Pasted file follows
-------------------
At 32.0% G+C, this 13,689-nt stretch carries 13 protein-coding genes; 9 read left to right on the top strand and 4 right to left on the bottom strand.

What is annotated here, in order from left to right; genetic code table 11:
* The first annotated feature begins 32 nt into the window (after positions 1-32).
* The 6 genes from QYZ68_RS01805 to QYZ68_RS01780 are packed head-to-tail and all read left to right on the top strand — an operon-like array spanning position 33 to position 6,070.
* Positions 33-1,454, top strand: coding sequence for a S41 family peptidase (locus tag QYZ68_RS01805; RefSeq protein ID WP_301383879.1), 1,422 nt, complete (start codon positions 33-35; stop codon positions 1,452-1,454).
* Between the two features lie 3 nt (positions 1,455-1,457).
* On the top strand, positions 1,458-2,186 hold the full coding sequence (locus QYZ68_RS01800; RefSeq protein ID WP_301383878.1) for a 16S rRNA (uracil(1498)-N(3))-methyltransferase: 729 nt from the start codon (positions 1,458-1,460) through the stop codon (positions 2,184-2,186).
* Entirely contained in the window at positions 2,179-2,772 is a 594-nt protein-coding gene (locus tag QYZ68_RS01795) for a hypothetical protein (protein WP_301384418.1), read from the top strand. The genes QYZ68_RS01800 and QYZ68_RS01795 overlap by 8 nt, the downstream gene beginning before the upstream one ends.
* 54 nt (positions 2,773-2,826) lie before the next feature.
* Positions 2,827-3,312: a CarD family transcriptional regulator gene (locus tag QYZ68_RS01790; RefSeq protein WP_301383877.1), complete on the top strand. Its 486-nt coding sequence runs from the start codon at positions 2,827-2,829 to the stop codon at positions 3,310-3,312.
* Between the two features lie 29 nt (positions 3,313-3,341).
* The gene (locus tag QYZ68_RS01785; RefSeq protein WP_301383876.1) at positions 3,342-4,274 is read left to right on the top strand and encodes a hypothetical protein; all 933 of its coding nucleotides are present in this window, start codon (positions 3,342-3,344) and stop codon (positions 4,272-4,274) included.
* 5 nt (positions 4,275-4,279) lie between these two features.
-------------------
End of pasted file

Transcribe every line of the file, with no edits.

At 32.0% G+C, this 13,689-nt stretch carries 13 protein-coding genes; 9 read left to right on the top strand and 4 right to left on the bottom strand.

What is annotated here, in order from left to right; genetic code table 11:
* The first annotated feature begins 32 nt into the window (after positions 1-32).
* The 6 genes from QYZ68_RS01805 to QYZ68_RS01780 are packed head-to-tail and all read left to right on the top strand — an operon-like array spanning position 33 to position 6,070.
* Positions 33-1,454, top strand: coding sequence for a S41 family peptidase (locus tag QYZ68_RS01805; RefSeq protein ID WP_301383879.1), 1,422 nt, complete (start codon positions 33-35; stop codon positions 1,452-1,454).
* Between the two features lie 3 nt (positions 1,455-1,457).
* On the top strand, positions 1,458-2,186 hold the full coding sequence (locus QYZ68_RS01800; RefSeq protein ID WP_301383878.1) for a 16S rRNA (uracil(1498)-N(3))-methyltransferase: 729 nt from the start codon (positions 1,458-1,460) through the stop codon (positions 2,184-2,186).
* Entirely contained in the window at positions 2,179-2,772 is a 594-nt protein-coding gene (locus tag QYZ68_RS01795) for a hypothetical protein (protein WP_301384418.1), read from the top strand. The genes QYZ68_RS01800 and QYZ68_RS01795 overlap by 8 nt, the downstream gene beginning before the upstream one ends.
* 54 nt (positions 2,773-2,826) lie before the next feature.
* Positions 2,827-3,312: a CarD family transcriptional regulator gene (locus tag QYZ68_RS01790; RefSeq protein WP_301383877.1), complete on the top strand. Its 486-nt coding sequence runs from the start codon at positions 2,827-2,829 to the stop codon at positions 3,310-3,312.
* Between the two features lie 29 nt (positions 3,313-3,341).
* The gene (locus tag QYZ68_RS01785; RefSeq protein WP_301383876.1) at positions 3,342-4,274 is read left to right on the top strand and encodes a hypothetical protein; all 933 of its coding nucleotides are present in this window, start codon (positions 3,342-3,344) and stop codon (positions 4,272-4,274) included.
* 5 nt (positions 4,275-4,279) lie between these two features.